By CBSMiami.com Team

MIAMI (CBSMiami) – It can be terrifying calling 911 in an emergency, especially when you don’t have an address to give. But new technology called what3words can now pinpoint emergency calls in seconds using an app or a text straight to your cellphone.

Last April, a pair of Los Angeles hikers ventured off a trail and got lost, and what3words led rescuers to their exact location.

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A dispatcher told the hikers they’d receive a text message with a link, and they should click the link and read the three words on the screen. Those were “heavy,” “send” and “career.”

Within seconds, LA Fire pinpointed the remote site. The new technology divides the entire globe into 57 trillion 10-by-10-foot squares, each with its own unique set of three random words as its address.

“Right now, we can see the dot on the map, but without what3words, we can’t describe it in English. We have to use very long – a series of numbers or letters in order to do that. But if you just have to enter three English words, it’s like entering an address. So, we were able to really speed up the call processing time,” said LAFD Chief Intelligence Officer Scott Porter.

Nationwide, the average emergency response time is about 10 minutes, rising to 14 minutes in rural areas.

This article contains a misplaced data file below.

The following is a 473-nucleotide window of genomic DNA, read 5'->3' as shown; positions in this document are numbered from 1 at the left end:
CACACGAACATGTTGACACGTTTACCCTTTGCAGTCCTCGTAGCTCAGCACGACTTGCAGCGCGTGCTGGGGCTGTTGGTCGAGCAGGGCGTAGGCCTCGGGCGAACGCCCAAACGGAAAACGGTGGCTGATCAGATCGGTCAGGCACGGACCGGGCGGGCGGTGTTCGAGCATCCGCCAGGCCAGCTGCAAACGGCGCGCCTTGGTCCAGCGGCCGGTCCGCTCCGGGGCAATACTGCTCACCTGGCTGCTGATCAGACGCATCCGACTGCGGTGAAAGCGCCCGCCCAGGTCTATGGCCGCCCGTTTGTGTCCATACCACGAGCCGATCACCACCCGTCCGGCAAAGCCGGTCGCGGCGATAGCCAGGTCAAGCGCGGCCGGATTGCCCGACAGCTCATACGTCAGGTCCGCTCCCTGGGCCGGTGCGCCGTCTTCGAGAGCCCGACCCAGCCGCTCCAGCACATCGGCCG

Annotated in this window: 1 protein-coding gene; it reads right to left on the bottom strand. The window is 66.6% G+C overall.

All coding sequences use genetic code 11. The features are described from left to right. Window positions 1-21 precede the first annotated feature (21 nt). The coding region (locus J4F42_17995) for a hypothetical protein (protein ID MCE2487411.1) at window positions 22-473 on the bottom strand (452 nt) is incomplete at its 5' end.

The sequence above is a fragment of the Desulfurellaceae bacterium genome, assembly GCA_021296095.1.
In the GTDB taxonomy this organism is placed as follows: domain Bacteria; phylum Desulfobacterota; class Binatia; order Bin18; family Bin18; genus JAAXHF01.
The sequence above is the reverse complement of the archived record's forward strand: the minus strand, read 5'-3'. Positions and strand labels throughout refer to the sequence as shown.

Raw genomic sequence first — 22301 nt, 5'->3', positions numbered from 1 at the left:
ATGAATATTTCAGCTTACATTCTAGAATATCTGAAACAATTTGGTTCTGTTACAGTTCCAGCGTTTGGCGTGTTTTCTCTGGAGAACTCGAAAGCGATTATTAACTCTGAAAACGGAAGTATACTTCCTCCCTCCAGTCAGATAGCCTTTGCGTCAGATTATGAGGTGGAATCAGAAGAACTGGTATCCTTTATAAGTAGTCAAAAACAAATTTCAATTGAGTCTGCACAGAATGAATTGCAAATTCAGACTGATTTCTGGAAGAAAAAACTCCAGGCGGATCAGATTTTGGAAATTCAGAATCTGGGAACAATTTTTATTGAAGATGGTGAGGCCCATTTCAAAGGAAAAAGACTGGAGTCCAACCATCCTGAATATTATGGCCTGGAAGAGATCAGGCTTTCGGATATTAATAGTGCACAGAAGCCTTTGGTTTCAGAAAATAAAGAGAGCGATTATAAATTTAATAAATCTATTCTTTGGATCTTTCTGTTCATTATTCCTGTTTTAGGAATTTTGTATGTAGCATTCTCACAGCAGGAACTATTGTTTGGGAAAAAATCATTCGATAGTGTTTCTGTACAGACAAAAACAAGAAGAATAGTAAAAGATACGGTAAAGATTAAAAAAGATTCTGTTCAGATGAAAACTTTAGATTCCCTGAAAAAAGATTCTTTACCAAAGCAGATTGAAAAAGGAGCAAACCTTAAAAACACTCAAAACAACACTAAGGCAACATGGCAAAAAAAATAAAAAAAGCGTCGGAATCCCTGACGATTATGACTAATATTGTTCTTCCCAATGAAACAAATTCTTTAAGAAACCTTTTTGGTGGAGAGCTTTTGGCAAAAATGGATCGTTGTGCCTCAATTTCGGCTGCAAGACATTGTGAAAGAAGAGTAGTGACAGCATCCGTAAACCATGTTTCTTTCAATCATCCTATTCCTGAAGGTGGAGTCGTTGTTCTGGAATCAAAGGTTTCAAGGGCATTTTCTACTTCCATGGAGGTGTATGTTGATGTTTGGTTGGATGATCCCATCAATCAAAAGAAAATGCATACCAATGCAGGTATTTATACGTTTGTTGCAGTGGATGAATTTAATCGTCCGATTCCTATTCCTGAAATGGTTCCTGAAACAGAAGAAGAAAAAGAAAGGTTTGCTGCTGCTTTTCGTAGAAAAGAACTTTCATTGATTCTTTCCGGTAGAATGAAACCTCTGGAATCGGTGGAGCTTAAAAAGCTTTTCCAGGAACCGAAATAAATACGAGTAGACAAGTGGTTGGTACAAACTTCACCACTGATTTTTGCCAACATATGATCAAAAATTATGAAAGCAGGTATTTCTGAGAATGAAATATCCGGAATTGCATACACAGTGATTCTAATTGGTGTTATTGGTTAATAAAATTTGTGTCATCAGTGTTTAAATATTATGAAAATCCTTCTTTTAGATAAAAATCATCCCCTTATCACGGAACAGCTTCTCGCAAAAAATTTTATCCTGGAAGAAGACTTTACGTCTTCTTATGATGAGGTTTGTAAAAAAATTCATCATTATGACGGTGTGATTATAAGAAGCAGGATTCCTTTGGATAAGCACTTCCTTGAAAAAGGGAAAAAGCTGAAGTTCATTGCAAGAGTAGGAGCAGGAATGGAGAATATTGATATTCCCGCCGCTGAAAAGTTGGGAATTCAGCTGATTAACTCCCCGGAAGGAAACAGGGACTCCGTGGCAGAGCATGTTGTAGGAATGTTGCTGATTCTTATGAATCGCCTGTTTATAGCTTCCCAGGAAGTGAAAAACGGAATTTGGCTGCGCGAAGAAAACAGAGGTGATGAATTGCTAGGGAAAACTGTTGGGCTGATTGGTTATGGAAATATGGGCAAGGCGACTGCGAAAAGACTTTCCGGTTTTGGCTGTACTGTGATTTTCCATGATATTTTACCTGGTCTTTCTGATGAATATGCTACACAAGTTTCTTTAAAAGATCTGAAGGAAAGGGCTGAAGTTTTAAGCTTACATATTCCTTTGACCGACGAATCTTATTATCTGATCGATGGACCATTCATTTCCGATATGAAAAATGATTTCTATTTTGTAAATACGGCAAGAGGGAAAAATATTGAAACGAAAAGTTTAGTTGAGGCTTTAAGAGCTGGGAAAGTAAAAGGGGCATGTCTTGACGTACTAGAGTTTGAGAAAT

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Now, help comes sooner.

“The ones that it really helps get there a lot quicker is our helicopters, our air assets, a​nd they’re able to input it into their system, and they’re able to fly directly to that location and get overhead,” said LAFD firefighter and dispatcher Steven Marczinko.

Callers who have the app on their phones can quickly give their three-word location to 911. But even without the app, dispatchers can still zero in on a call.

“Even if you’re offline with no data, you can still get the three words for where you are. If you don’t have the app on your phone, they do have a way to send you an SMS, which will take you to a web page, where you can get the three words,” said what3words CEO Chris Sheldrick.

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What3words is also used in a few smaller emergency agencies in the U.S. and more widely in other countries in more than 30 languages.

CBSMiami.com Team